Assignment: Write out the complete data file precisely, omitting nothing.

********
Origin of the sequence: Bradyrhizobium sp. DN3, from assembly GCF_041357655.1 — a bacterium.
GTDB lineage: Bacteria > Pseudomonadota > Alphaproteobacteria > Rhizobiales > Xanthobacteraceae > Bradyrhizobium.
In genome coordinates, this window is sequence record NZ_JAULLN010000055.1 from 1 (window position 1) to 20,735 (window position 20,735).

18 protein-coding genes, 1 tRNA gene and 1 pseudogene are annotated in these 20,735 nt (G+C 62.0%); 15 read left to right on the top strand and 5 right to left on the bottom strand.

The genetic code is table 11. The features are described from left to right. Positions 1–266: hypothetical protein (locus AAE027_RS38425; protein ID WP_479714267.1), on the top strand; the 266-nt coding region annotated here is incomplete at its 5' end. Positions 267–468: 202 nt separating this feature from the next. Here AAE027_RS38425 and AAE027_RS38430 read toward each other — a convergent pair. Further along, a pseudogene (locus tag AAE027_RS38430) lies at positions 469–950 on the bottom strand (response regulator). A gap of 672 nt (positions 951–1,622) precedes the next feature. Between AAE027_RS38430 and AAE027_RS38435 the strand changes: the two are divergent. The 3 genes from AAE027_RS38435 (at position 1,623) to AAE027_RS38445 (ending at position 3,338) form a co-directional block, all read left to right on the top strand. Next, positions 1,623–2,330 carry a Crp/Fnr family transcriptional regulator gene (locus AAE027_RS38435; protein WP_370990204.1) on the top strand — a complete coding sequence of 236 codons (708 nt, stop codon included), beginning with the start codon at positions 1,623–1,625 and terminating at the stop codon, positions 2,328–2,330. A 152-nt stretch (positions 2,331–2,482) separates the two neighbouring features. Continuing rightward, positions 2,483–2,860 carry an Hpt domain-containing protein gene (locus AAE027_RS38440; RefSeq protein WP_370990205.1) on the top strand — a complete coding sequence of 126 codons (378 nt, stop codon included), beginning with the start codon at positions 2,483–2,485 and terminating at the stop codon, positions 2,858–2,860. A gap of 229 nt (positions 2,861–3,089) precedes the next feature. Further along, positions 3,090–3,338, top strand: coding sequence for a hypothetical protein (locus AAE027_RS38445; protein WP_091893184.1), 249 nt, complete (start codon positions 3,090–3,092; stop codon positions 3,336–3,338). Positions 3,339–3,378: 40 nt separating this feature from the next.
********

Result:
Origin of the sequence: Bradyrhizobium sp. DN3, from assembly GCF_041357655.1 — a bacterium.
GTDB lineage: Bacteria > Pseudomonadota > Alphaproteobacteria > Rhizobiales > Xanthobacteraceae > Bradyrhizobium.
In genome coordinates, this window is sequence record NZ_JAULLN010000055.1 from 1 (window position 1) to 20,735 (window position 20,735).

18 protein-coding genes, 1 tRNA gene and 1 pseudogene are annotated in these 20,735 nt (G+C 62.0%); 15 read left to right on the top strand and 5 right to left on the bottom strand.

The genetic code is table 11. The features are described from left to right. Positions 1–266: hypothetical protein (locus AAE027_RS38425; protein ID WP_479714267.1), on the top strand; the 266-nt coding region annotated here is incomplete at its 5' end. Positions 267–468: 202 nt separating this feature from the next. Here AAE027_RS38425 and AAE027_RS38430 read toward each other — a convergent pair. Further along, a pseudogene (locus tag AAE027_RS38430) lies at positions 469–950 on the bottom strand (response regulator). A gap of 672 nt (positions 951–1,622) precedes the next feature. Between AAE027_RS38430 and AAE027_RS38435 the strand changes: the two are divergent. The 3 genes from AAE027_RS38435 (at position 1,623) to AAE027_RS38445 (ending at position 3,338) form a co-directional block, all read left to right on the top strand. Next, positions 1,623–2,330 carry a Crp/Fnr family transcriptional regulator gene (locus AAE027_RS38435; protein WP_370990204.1) on the top strand — a complete coding sequence of 236 codons (708 nt, stop codon included), beginning with the start codon at positions 1,623–1,625 and terminating at the stop codon, positions 2,328–2,330. A 152-nt stretch (positions 2,331–2,482) separates the two neighbouring features. Continuing rightward, positions 2,483–2,860 carry an Hpt domain-containing protein gene (locus AAE027_RS38440; RefSeq protein WP_370990205.1) on the top strand — a complete coding sequence of 126 codons (378 nt, stop codon included), beginning with the start codon at positions 2,483–2,485 and terminating at the stop codon, positions 2,858–2,860. A gap of 229 nt (positions 2,861–3,089) precedes the next feature. Further along, positions 3,090–3,338, top strand: coding sequence for a hypothetical protein (locus AAE027_RS38445; protein WP_091893184.1), 249 nt, complete (start codon positions 3,090–3,092; stop codon positions 3,336–3,338). Positions 3,339–3,378: 40 nt separating this feature from the next.